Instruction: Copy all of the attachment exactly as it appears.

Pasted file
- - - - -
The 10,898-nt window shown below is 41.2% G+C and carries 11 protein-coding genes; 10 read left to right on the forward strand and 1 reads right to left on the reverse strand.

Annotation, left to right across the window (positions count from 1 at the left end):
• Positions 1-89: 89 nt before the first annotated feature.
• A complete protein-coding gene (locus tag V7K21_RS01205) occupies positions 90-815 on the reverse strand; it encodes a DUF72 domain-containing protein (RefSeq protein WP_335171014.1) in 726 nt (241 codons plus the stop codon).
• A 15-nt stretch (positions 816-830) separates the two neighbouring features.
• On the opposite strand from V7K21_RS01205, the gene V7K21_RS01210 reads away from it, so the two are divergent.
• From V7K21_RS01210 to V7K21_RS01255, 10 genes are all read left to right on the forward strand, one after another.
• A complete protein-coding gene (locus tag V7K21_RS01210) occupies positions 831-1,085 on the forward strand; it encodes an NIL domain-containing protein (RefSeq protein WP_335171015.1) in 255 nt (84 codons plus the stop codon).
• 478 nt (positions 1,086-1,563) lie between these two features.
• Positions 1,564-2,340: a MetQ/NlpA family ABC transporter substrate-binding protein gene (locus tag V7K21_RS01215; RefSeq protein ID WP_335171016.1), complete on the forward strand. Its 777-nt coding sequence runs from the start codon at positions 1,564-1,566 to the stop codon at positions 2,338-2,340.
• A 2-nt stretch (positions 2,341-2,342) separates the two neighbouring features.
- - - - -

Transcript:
The 10,898-nt window shown below is 41.2% G+C and carries 11 protein-coding genes; 10 read left to right on the forward strand and 1 reads right to left on the reverse strand.

Annotation, left to right across the window (positions count from 1 at the left end):
• Positions 1-89: 89 nt before the first annotated feature.
• A complete protein-coding gene (locus tag V7K21_RS01205) occupies positions 90-815 on the reverse strand; it encodes a DUF72 domain-containing protein (RefSeq protein WP_335171014.1) in 726 nt (241 codons plus the stop codon).
• A 15-nt stretch (positions 816-830) separates the two neighbouring features.
• On the opposite strand from V7K21_RS01205, the gene V7K21_RS01210 reads away from it, so the two are divergent.
• From V7K21_RS01210 to V7K21_RS01255, 10 genes are all read left to right on the forward strand, one after another.
• A complete protein-coding gene (locus tag V7K21_RS01210) occupies positions 831-1,085 on the forward strand; it encodes an NIL domain-containing protein (RefSeq protein WP_335171015.1) in 255 nt (84 codons plus the stop codon).
• 478 nt (positions 1,086-1,563) lie between these two features.
• Positions 1,564-2,340: a MetQ/NlpA family ABC transporter substrate-binding protein gene (locus tag V7K21_RS01215; RefSeq protein ID WP_335171016.1), complete on the forward strand. Its 777-nt coding sequence runs from the start codon at positions 1,564-1,566 to the stop codon at positions 2,338-2,340.
• A 2-nt stretch (positions 2,341-2,342) separates the two neighbouring features.